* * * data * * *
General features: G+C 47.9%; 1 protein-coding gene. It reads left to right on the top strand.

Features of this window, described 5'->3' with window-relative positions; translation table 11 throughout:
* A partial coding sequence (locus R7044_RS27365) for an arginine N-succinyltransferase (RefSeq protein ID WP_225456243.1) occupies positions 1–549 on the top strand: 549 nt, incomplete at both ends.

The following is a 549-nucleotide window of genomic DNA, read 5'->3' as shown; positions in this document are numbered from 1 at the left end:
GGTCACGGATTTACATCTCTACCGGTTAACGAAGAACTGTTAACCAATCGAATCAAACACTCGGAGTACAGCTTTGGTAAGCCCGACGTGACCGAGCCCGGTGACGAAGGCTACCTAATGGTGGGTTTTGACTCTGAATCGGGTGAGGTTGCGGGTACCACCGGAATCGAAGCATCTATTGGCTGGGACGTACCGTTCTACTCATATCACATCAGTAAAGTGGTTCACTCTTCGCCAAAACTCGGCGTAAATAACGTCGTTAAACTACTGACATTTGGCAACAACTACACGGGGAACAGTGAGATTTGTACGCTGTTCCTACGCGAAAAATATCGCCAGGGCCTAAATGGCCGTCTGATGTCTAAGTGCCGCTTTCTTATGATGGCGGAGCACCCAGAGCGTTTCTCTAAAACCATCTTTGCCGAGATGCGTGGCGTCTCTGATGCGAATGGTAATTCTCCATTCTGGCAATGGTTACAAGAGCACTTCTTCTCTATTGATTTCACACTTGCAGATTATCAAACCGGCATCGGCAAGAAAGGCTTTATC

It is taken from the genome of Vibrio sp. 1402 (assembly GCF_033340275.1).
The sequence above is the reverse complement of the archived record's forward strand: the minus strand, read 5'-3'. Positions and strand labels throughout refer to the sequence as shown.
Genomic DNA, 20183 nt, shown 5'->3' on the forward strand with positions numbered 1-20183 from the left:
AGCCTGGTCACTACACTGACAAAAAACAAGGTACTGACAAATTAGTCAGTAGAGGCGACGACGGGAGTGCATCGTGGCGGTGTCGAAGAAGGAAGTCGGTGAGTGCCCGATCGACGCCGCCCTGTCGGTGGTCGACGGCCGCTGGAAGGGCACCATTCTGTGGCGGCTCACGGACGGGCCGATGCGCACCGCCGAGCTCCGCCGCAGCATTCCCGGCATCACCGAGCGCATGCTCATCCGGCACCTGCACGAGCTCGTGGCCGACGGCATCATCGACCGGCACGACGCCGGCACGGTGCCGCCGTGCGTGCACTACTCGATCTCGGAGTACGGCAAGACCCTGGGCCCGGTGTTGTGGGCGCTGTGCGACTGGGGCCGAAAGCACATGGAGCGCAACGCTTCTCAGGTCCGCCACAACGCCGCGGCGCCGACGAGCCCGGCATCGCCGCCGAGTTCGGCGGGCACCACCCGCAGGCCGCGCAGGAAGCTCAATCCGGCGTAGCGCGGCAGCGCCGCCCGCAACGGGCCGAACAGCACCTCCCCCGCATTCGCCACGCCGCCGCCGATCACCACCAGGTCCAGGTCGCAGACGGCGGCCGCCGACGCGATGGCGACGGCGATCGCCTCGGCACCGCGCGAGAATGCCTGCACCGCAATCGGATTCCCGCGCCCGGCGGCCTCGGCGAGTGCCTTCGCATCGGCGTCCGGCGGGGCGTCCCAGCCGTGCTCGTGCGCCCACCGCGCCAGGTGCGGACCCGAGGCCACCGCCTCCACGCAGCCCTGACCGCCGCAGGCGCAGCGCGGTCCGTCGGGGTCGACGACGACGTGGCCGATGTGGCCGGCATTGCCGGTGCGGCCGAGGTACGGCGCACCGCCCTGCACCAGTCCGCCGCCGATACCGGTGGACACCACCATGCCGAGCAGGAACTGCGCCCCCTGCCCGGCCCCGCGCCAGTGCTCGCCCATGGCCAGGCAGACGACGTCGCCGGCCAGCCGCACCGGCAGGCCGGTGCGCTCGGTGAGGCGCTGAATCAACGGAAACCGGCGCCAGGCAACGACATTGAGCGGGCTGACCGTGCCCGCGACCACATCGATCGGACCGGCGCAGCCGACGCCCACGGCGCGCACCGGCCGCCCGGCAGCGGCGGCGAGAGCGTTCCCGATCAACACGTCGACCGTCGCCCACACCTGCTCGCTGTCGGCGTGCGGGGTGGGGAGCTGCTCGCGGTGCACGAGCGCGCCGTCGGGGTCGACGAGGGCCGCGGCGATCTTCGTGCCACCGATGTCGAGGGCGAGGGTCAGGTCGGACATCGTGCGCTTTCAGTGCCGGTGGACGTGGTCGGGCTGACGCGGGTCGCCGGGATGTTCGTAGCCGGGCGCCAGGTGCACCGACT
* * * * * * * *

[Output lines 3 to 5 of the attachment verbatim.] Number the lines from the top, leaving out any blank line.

* A partial coding sequence (locus R7044_RS27365) for an arginine N-succinyltransferase (RefSeq protein ID WP_225456243.1) occupies positions 1–549 on the top strand: 549 nt, incomplete at both ends.

The following is a 549-nucleotide window of genomic DNA, read 5'->3' as shown; positions in this document are numbered from 1 at the left end:
GGTCACGGATTTACATCTCTACCGGTTAACGAAGAACTGTTAACCAATCGAATCAAACACTCGGAGTACAGCTTTGGTAAGCCCGACGTGACCGAGCCCGGTGACGAAGGCTACCTAATGGTGGGTTTTGACTCTGAATCGGGTGAGGTTGCGGGTACCACCGGAATCGAAGCATCTATTGGCTGGGACGTACCGTTCTACTCATATCACATCAGTAAAGTGGTTCACTCTTCGCCAAAACTCGGCGTAAATAACGTCGTTAAACTACTGACATTTGGCAACAACTACACGGGGAACAGTGAGATTTGTACGCTGTTCCTACGCGAAAAATATCGCCAGGGCCTAAATGGCCGTCTGATGTCTAAGTGCCGCTTTCTTATGATGGCGGAGCACCCAGAGCGTTTCTCTAAAACCATCTTTGCCGAGATGCGTGGCGTCTCTGATGCGAATGGTAATTCTCCATTCTGGCAATGGTTACAAGAGCACTTCTTCTCTATTGATTTCACACTTGCAGATTATCAAACCGGCATCGGCAAGAAAGGCTTTATC